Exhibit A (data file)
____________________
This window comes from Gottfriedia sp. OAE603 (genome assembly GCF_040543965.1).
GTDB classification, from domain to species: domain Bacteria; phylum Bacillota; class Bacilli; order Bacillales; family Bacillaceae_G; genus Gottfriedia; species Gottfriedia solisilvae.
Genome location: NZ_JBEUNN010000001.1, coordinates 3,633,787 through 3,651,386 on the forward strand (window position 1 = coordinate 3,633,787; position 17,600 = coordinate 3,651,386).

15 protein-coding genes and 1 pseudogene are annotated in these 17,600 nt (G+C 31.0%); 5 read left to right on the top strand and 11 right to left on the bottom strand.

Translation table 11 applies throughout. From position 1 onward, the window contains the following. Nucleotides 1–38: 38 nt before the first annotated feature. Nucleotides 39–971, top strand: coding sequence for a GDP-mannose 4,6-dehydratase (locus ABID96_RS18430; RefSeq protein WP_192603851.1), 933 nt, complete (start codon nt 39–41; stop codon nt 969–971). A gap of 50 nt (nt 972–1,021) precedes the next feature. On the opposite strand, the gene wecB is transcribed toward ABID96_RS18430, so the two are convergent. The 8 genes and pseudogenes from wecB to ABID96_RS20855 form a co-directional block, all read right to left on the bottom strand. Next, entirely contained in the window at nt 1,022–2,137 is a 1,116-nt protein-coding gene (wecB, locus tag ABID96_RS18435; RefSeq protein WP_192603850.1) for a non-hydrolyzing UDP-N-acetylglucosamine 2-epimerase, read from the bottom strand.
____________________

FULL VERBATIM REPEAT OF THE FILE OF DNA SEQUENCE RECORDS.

This window comes from Gottfriedia sp. OAE603 (genome assembly GCF_040543965.1).
GTDB classification, from domain to species: domain Bacteria; phylum Bacillota; class Bacilli; order Bacillales; family Bacillaceae_G; genus Gottfriedia; species Gottfriedia solisilvae.
Genome location: NZ_JBEUNN010000001.1, coordinates 3,633,787 through 3,651,386 on the forward strand (window position 1 = coordinate 3,633,787; position 17,600 = coordinate 3,651,386).

15 protein-coding genes and 1 pseudogene are annotated in these 17,600 nt (G+C 31.0%); 5 read left to right on the top strand and 11 right to left on the bottom strand.

Translation table 11 applies throughout. From position 1 onward, the window contains the following. Nucleotides 1–38: 38 nt before the first annotated feature. Nucleotides 39–971, top strand: coding sequence for a GDP-mannose 4,6-dehydratase (locus ABID96_RS18430; RefSeq protein WP_192603851.1), 933 nt, complete (start codon nt 39–41; stop codon nt 969–971). A gap of 50 nt (nt 972–1,021) precedes the next feature. On the opposite strand, the gene wecB is transcribed toward ABID96_RS18430, so the two are convergent. The 8 genes and pseudogenes from wecB to ABID96_RS20855 form a co-directional block, all read right to left on the bottom strand. Next, entirely contained in the window at nt 1,022–2,137 is a 1,116-nt protein-coding gene (wecB, locus tag ABID96_RS18435; RefSeq protein WP_192603850.1) for a non-hydrolyzing UDP-N-acetylglucosamine 2-epimerase, read from the bottom strand.